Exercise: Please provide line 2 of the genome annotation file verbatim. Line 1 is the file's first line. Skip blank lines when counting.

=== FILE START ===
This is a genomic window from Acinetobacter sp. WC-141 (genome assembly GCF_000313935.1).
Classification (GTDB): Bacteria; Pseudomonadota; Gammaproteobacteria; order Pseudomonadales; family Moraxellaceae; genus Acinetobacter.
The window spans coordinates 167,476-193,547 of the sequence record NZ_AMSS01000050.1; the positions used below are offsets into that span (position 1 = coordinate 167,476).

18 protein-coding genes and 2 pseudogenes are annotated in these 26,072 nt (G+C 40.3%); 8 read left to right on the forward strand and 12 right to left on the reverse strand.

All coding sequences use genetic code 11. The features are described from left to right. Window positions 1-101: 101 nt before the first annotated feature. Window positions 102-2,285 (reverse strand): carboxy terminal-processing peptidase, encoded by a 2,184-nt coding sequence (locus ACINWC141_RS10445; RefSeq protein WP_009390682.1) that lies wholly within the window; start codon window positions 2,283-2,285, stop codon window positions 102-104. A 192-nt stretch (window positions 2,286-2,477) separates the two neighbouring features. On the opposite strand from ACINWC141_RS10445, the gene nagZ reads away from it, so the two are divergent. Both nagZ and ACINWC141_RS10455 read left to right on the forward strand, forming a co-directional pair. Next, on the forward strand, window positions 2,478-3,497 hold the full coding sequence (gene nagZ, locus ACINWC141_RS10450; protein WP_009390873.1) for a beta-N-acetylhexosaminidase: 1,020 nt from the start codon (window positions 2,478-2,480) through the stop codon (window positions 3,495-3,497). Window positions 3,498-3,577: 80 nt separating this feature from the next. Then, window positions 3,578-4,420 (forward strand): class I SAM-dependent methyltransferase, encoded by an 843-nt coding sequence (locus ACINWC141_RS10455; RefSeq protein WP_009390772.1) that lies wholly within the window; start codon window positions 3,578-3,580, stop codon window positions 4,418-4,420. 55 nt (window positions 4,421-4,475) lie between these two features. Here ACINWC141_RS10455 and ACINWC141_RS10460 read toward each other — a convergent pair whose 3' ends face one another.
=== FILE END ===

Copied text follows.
Classification (GTDB): Bacteria; Pseudomonadota; Gammaproteobacteria; order Pseudomonadales; family Moraxellaceae; genus Acinetobacter.